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The Baltimore Sun: Franchot to oppose some of Hogan’s $672 million in proposed budget cuts

Maryland Comptroller Peter Franchot plans to reject more than $205 million of Gov. Larry Hogan’s proposed budget cuts, including the elimination of a cost-of-living increase for state employees and reductions in the state’s contributions to workers’ health insurance and retirement plans.

The Republican governor has proposed a $1.45 billion reduction in state spending for the next fiscal year to mitigate the disastrous economic effects of the coronavirus. That includes $672 million in cuts that the governor put on the agenda for Wednesday’s meeting of the state Board of Public Works. Hogan and Democrats Franchot and State Treasurer Nancy Kopp are its members.

The proposed cuts include state employees’ raises, vacant positions and funding for programs ranging from school security to prosecuting violent crime in Baltimore.

They include about 20 programs that “Comptroller Franchot simply cannot support at this time,” spokeswoman Susan O’Brien said in an email.

She provided a list of items Franchot will vote to reject, including: the elimination of $7.6 million for the cost-of-living increase for state workers; the elimination of a $75 million contribution to workers’ supplemental retirement funds; nearly $33 million in funding reductions to employees’ health insurance plans; the elimination of $27.7 million in grants to supplement teachers’ retirement funds, and changes to employee overtime policies estimated to cost the state nearly $20 million.

Other initiatives the comptroller wants to protect include money for: a YouthWorks summer jobs program; rental housing programs; protections against hate crime; annual salary reviews for specific classes of employees; making school buildings healthier for students, and improving safety at public and nonpublic schools.

The remaining cuts would still remove nearly half a billion — $466.8 million — from the state budget, O’Brien said.

“The remaining cuts, if agreed upon by two of the three members, would still be the second largest BPW-mandated budget cut of the past decade,” she said.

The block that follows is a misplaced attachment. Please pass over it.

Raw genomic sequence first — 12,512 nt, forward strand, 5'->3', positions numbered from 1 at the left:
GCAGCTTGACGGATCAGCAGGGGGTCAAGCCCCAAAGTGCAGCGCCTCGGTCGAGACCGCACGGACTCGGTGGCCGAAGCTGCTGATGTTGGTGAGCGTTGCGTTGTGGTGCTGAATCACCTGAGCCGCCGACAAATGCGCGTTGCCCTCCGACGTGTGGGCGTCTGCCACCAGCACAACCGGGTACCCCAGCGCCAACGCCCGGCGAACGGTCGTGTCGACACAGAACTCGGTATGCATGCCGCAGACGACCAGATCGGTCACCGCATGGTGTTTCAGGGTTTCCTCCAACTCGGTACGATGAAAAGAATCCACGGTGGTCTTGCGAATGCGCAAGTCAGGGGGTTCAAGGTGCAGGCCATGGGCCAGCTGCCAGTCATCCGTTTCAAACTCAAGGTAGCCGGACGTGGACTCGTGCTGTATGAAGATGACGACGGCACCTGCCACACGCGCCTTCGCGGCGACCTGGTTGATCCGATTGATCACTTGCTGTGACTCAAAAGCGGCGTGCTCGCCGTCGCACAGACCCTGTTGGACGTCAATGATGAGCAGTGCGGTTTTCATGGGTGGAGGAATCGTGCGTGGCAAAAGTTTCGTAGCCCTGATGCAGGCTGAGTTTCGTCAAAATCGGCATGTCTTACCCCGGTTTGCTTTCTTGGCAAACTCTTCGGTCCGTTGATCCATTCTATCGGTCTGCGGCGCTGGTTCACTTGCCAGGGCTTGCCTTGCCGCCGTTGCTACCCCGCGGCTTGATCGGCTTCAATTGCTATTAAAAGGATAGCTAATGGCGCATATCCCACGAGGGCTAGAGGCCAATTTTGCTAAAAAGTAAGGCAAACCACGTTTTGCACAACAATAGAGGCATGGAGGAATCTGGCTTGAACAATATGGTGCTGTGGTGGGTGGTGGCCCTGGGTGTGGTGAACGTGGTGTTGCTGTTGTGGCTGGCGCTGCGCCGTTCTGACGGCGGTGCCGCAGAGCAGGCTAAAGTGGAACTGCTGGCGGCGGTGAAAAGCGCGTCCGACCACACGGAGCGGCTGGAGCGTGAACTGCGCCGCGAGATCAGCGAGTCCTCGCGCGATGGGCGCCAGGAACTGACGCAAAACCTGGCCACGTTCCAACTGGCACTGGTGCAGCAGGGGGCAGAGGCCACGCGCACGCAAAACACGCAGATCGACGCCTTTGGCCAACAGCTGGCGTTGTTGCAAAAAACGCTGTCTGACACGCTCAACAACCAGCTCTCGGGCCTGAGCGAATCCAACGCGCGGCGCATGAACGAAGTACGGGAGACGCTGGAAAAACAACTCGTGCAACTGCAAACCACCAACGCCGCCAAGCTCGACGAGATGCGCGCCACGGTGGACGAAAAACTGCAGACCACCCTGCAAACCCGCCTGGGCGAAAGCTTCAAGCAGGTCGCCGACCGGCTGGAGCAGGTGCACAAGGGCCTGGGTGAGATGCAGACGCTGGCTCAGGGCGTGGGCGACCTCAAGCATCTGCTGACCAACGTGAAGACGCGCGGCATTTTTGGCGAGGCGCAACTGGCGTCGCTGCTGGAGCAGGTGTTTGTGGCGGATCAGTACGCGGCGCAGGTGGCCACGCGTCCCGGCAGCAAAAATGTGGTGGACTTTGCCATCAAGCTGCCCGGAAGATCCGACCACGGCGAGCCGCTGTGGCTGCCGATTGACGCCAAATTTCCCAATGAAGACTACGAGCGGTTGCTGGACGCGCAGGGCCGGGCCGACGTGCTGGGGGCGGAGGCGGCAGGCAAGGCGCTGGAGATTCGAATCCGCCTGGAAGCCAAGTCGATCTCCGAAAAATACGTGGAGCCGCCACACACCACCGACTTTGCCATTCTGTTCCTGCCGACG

Aides to Kopp said Monday that she was reviewing the proposals, which were made public at the end of last week.

Advocates for education and state employees, as well as others who favor waiting to get more data about the state’s incoming revenues and possible assistance from the federal government, are urging the board not to make the cuts — or to at least postpone action.

Unions object to proposals that would eliminate workers’ raises, and have asked the board to postpone voting on the cuts to give more time for review and for more information to become available about the state’s finances.

Hogan, who chairs the National Governors Association, is lobbying Congress to send billions in relief to state governments to help them balance their budgets in light of the public health emergency. Hogan spokesman Mike Ricci said Monday that the governor is “leading the bipartisan effort nationally to secure federal aid to prevent cuts and protect state workers.”

Democratic U.S. Rep. Anthony Brown, who represents parts of Anne Arundel and Prince George’s counties, said he is working with the rest of Maryland’s congressional delegation to approve federal aid to the states.

While the outcome of those negotiations in Washington is pending, Brown cautioned the board that any steps it takes “in the short term to address Maryland’s budget shortfall should not worsen the recession, hamper the recovery, or further harm working families and communities.”

In a letter, Brown told the board that Hogan’s proposals on the wages and benefits of state workers “severely undermines the dignity and morale of workers upon whom our citizens depend for services.” The state should consider other measures, Brown said, such as encouraging some workers to take early retirement or developing a furlough plan based on salary levels.

The proposed cuts to education also should not stand, Brown said. They would will have a disproportionate impact on schools in Baltimore City and Prince George’s County, the congressman said.

“Schools will likely need extra money to feed children and families in hard-hit communities, help children make up for learning time they’ve lost while at home, and ensure schools are safe when they finally return to class,” Brown wrote.

Baltimore Sun reporter Yvonne Wenger contributed to this article.

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